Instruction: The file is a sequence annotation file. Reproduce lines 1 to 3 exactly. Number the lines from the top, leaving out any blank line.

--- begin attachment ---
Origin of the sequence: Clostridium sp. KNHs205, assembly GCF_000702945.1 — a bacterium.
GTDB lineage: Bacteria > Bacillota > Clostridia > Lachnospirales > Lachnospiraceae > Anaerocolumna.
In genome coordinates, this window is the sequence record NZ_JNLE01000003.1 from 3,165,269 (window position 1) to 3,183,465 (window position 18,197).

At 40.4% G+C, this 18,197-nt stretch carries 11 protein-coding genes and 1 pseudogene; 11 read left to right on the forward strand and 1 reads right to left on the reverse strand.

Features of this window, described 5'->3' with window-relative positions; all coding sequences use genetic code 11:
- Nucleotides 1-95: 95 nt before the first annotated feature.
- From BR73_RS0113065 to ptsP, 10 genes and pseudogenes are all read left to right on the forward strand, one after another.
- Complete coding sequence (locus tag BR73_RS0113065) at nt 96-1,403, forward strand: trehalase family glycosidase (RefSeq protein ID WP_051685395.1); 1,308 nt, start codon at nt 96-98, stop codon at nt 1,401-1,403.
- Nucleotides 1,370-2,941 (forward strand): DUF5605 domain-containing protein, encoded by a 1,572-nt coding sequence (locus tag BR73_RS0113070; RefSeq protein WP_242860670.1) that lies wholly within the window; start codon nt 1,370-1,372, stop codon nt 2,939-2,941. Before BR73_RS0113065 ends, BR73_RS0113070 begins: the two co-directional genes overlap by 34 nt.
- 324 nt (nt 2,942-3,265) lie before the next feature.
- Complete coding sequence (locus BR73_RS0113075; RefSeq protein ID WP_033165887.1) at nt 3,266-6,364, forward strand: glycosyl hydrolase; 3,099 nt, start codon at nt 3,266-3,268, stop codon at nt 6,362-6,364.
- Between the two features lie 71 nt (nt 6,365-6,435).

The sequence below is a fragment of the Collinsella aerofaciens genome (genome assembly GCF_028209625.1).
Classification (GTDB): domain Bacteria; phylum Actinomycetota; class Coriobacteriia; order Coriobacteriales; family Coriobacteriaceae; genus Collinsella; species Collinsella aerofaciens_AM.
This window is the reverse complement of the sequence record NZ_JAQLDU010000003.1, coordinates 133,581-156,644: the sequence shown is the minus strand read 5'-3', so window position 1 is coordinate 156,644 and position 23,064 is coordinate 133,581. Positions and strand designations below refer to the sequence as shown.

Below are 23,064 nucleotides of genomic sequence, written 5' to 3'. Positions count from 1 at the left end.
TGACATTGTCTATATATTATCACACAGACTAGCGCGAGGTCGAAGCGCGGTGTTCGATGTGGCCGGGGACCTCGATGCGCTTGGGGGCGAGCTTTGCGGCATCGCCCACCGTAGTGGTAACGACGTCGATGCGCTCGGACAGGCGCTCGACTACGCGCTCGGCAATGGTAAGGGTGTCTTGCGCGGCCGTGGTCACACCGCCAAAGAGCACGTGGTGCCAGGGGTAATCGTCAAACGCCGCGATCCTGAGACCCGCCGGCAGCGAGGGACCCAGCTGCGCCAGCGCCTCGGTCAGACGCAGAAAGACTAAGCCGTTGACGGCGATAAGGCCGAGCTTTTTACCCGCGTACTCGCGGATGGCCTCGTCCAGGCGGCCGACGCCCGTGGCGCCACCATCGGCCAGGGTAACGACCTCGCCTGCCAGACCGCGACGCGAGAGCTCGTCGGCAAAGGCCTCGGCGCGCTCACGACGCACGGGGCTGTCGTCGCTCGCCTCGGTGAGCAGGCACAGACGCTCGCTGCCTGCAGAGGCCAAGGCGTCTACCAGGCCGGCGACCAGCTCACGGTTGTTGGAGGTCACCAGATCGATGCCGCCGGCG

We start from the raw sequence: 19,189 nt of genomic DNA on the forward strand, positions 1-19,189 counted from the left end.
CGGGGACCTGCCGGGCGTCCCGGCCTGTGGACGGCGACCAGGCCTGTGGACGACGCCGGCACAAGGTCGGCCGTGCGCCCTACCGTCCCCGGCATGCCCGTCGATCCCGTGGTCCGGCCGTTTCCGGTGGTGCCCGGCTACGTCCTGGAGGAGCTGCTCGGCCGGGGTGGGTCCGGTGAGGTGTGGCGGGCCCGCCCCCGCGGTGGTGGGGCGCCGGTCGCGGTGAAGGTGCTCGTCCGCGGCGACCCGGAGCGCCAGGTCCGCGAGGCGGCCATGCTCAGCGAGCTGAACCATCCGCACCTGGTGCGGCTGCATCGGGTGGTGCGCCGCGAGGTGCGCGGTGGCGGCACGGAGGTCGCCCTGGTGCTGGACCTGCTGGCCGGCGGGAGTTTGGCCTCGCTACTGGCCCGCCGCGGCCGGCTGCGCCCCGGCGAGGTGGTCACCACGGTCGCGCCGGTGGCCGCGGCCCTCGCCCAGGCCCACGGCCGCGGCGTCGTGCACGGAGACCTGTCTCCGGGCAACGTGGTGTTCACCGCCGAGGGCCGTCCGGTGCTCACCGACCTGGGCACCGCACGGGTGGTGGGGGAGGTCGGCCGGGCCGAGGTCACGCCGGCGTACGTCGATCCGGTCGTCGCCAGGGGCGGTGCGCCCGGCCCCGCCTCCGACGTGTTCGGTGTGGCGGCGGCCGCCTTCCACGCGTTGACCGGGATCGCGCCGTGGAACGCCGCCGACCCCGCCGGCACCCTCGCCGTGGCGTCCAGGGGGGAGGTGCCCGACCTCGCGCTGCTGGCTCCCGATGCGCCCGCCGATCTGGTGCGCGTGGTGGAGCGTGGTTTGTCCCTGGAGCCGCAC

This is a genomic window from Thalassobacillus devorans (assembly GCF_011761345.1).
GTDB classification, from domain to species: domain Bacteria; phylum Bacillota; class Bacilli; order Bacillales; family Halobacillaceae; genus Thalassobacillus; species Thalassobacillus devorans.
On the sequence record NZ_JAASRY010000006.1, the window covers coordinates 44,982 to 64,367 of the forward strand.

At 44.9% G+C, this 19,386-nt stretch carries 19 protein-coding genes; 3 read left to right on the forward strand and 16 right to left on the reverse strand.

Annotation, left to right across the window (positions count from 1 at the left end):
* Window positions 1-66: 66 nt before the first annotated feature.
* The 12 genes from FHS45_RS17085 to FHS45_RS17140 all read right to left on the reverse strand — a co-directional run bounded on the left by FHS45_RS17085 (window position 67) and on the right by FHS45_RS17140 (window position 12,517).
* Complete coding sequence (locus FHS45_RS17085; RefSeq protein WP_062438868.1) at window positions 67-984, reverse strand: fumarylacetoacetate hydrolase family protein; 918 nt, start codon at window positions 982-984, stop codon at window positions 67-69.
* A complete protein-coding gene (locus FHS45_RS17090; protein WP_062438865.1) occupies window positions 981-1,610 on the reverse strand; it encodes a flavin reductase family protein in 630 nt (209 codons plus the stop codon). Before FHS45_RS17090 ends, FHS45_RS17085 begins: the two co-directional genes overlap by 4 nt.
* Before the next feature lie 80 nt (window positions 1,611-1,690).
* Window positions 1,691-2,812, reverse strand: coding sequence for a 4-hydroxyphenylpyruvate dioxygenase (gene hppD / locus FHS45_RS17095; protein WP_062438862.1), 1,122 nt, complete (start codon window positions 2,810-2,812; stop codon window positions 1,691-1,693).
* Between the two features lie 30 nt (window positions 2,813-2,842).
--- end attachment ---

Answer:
Origin of the sequence: Clostridium sp. KNHs205, assembly GCF_000702945.1 — a bacterium.
GTDB lineage: Bacteria > Bacillota > Clostridia > Lachnospirales > Lachnospiraceae > Anaerocolumna.
In genome coordinates, this window is the sequence record NZ_JNLE01000003.1 from 3,165,269 (window position 1) to 3,183,465 (window position 18,197).